Having proven himself to be amongst the best in the world on his day last season, American long course professional triathlete Rudy von Berg has big plans for the upcoming year.
The Boulder based ‘Bison’, who won IRONMAN Texas, finished fourth at the IRONMAN World Championship and won IRONMAN Florida in a new course record, excelled over the full distance in 2023.
Speaking with TRI247, the PTO World #7 revealed his race plans for the season and explained why the PTO Tour will prepare him perfectly for big full distance performances at Challenge Roth and the IRONMAN World Championship.
Marathon progressing in the right direction
Looking back on last season, the American said that he was happy how the year progressed, despite a bike crash and subsequent broken collarbone preventing him from racing as much as he would have liked.
“I’m quite happy with how the year progressed, as despite the collar bone injury I think I bounced back pretty well for the important races. My first big goal was IRONMAN Texas and I had a good build throughout the winter.
“That was my first race at the end of April and it was a really good step forward, running my best marathon at the time 2:45. Then at the next one was Nice, I finished fourth in the world and shaved another three minutes off my marathon time.
“Finally finishing in Florida, with a really good performance in all three sports and a 2:38 marathon was really important, because it now positions me well in the overall Ironman marathon times.”
“It’s important to keep on building throughout the season”
Key to his success last year von Berg says was not leaving his best efforts in training early on in the season, with a gradual build paying dividends for the American later in the season.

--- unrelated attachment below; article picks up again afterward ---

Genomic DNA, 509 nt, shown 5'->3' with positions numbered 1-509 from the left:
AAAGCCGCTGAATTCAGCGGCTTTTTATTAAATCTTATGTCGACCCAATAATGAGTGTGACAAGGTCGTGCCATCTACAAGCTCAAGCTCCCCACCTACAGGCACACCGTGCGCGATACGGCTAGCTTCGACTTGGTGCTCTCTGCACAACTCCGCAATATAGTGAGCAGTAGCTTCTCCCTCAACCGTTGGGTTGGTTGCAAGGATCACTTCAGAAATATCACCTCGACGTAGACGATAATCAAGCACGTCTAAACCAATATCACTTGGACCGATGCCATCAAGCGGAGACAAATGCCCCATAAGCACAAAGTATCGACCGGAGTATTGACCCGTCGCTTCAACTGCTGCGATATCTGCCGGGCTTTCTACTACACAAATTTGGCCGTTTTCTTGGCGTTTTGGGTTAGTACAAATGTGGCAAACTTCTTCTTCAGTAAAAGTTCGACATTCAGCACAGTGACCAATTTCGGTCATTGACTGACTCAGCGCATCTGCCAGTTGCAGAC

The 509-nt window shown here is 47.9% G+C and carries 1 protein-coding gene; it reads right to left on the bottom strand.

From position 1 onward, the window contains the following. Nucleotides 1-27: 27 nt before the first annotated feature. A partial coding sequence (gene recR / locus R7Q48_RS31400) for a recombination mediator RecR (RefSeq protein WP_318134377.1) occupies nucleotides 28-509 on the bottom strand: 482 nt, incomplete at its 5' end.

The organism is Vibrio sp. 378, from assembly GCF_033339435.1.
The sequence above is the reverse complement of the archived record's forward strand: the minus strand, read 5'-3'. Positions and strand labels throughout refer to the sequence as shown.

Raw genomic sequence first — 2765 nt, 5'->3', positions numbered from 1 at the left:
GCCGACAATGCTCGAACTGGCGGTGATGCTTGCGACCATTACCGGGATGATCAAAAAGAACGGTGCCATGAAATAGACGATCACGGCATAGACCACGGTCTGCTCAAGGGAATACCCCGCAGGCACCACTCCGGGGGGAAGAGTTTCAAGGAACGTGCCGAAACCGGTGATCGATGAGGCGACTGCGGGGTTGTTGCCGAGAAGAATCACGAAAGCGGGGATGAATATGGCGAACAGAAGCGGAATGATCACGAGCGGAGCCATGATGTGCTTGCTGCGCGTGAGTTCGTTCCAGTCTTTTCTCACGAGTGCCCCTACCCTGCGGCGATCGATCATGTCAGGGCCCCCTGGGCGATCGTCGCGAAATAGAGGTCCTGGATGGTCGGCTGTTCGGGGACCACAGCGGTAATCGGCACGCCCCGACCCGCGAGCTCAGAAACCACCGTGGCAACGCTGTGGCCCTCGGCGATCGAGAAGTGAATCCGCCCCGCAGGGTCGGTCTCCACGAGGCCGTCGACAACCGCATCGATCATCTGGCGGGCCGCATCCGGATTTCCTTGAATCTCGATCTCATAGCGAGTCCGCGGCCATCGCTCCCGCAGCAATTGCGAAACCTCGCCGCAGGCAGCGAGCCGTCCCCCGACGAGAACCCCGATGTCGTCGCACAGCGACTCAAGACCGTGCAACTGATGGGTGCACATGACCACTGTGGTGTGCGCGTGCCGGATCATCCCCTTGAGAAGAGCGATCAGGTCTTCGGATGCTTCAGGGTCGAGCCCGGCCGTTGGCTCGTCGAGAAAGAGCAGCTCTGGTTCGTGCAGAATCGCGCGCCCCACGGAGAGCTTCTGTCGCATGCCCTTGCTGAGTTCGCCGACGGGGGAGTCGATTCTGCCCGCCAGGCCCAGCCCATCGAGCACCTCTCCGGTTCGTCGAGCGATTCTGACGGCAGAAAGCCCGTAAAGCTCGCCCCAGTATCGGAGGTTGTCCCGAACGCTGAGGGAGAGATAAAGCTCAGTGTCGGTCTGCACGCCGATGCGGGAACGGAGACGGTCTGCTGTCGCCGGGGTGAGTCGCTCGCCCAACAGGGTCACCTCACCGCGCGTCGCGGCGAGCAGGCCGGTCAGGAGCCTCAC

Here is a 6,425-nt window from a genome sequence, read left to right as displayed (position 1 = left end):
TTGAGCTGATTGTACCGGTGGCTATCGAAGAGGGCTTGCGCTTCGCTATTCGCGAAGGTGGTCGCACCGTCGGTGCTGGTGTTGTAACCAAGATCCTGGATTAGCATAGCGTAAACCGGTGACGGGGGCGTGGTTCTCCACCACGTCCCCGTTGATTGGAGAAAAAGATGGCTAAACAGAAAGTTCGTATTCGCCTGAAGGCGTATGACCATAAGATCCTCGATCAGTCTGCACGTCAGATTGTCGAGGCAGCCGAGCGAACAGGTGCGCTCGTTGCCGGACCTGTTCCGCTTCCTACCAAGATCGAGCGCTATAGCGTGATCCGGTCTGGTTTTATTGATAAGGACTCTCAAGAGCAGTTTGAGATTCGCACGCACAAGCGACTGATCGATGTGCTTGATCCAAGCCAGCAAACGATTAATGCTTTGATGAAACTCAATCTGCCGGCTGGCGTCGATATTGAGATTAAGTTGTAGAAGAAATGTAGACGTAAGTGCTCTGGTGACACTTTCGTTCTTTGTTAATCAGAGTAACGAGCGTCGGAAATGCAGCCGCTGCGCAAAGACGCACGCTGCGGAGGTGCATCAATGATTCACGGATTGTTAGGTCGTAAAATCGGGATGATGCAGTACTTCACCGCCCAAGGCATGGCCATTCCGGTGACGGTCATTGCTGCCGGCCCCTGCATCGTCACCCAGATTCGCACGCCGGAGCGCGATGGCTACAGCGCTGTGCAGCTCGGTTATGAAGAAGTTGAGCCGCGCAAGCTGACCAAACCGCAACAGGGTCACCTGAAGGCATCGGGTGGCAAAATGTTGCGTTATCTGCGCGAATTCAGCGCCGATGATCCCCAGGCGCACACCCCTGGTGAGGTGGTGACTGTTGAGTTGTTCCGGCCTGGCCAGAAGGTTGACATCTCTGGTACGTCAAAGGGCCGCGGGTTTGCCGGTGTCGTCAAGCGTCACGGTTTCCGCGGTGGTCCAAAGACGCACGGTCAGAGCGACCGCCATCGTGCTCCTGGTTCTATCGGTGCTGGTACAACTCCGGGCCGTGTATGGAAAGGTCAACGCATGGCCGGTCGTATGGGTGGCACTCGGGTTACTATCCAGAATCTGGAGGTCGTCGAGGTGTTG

“I think it’s important to keep on building throughout the season and not to push the sessions too much at the beginning of the season. Then later in the year I allow myself to go for higher paces and forget lactate levels a little which seemed to work well.
“Now, with the PTO races at the beginning of the year, I am trying to hit some good sessions earlier and build even earlier, so we will see how that goes.”
After a couple of down weeks following his course record in Florida followed by some base building and a trip back to France for the Christmas holidays, von Berg is now back into the full swing of things.
“Since I got back from France, I’m back on serious training, with three sessions a day, six days a week and it’s going quite well.
“Racing is coming up in March, so it will be quite a bit earlier than last year. Next week, I’ll be going on a training camp in Maui and then maybe I’ll do another one in Arizona as well.”
Kona the “main objective” during busy year
Moving on to his racing goals, the American star underlined that whilst Kona is his primary goal, he believes racing the PTO Tour throughout the year will increase his chances of success come October.
“I think it will be good for me to not solely focus on full distance and the PTO will help me with that VO2 max and high velocity, but it’s also still long enough that you need to be efficient and it’s a comparable sport.
“It’s not like Super League, where it is a completely different energy system and so I think it will help whilst still having Roth to get that IRONMAN prep in June. I think it is the perfect plan with two solid full distance races and then the PTO Tour.”
Despite having a great race in Nice last September, von Berg says he still views Kona as the pinnacle, as he looks to improve on his debut performance there in 2022 where he struggled with nutrition and sickness.
“Kona is the main objective and that always will be for the foreseeable future, Kona and Nice even though Kona is still a little above Nice in everyone’s mind.
“That’ll definitely be the main objective, as my first Kona in 2022 wasn’t what I wanted at all after nutrition errors and starting with Mikal [Iden] just a few months before, I raced too much and got sick too.
“It wasn’t really his fault but I just wasn’t able to get there in the right condition and then the nutrition error with sodium intake was really big and I couldn’t get around that.”
This time around, both coach and athlete will hope they can execute the build up and race day to perfection to give America their first male winner in Kona since 2002.